Many house cat owners have found themselves wondering from time to time what their feline friends were thinking as their cats stare at them with a look of vague tolerance. While it’s virtually impossible to know the answer to that question at any given moment, we can be reasonably sure that if we’re holding a hamburger, our furry friend is thinking “Where’s mine?”
Some cats are finicky eaters, yet for others their only dining preference is “often.” Consider the aforementioned scenario with the cat and the hamburger; at what point in evolution did a house cat develop a taste for the red meat from a much bigger bovine creature? The larger cousins of the species such as tigers and lions may be able to catch and feast on beasts of that size, but be assured that if you visit a mixed farming operation and see a cat wearing a bell on its collar, it’s a warning device for the chickens rather than the herd of Angus cattle in the north forty.
As for seafood, it’s imaginable that a domestic cat could visit a pond or stream and craftily skim out a minnow or something of that nature. It’s even possible that cats have caught shrimp by their own efforts, but in that case any primitive preparation would probably be no more involved than peel and eat, if that, which doesn’t explain why Tabby would have a hankering for an entrée such as a shrimp Wellington pastry baked in an Alfredo cream sauce. The raw fish contained in many varieties of sushi would be a natural choice for our feline colleagues. Perhaps our ancestors tried to make their own seafood delicacies less appetizing to their cats by hiding it in wrapped layers of sticky rice and seaweed, smearing it with Wasabi and garnishing with hot ginger slices.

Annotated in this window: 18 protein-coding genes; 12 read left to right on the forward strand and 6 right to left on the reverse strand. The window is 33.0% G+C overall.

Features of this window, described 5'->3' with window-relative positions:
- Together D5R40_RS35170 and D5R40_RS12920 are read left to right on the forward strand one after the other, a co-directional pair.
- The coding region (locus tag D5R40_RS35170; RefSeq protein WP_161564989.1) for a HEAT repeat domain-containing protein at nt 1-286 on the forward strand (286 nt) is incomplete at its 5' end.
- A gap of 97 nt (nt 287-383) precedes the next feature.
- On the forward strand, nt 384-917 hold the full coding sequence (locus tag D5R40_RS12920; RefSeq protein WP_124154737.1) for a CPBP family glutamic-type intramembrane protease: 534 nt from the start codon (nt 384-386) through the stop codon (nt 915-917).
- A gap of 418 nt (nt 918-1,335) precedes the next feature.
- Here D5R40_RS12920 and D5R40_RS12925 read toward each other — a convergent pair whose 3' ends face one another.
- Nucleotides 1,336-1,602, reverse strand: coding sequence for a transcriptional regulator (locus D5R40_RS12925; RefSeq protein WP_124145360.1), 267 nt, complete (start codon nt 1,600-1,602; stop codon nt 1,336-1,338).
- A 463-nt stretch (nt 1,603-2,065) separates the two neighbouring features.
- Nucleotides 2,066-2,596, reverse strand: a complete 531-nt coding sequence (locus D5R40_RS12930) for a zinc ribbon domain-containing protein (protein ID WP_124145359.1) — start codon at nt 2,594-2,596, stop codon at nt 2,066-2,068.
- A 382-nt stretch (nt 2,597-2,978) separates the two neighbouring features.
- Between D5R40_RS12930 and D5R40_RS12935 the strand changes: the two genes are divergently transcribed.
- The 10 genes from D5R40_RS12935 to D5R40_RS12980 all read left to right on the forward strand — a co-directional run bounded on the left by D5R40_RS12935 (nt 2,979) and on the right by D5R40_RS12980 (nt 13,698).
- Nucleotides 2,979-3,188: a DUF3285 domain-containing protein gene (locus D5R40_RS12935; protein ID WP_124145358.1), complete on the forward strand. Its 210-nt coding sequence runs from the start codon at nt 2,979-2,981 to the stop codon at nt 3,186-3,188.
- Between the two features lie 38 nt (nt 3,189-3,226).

Cat food companies prepare and can entrées for our pets using beef, chicken and seafood complete with complimentary sauces that often rival our own meals for nutrition and presentation. Conspicuously absent from the commercial cat food menu are mice, grasshoppers and sparrows, the cuisine most often acquired by our cats when they’re tending to their own feedings. Cats will sometimes eat greens, accepting the whole back yard as their personal salad bar. This is sometimes combined with a hunting excursion. Even indoor cats may partake of boxed cat grass, and you have to admire the optimism of a twenty-five pound calico who thinks he can stalk you from behind four dozen blades of feline foliage.
This is not to make light of the apparent hunting prowess of even the most modestly sized house cat. Patience while tracking is a valuable skill for hunting; many felines are prepared to wait upwards of half an hour for a laser pointer beam to return from disappearing under the edge of a sofa.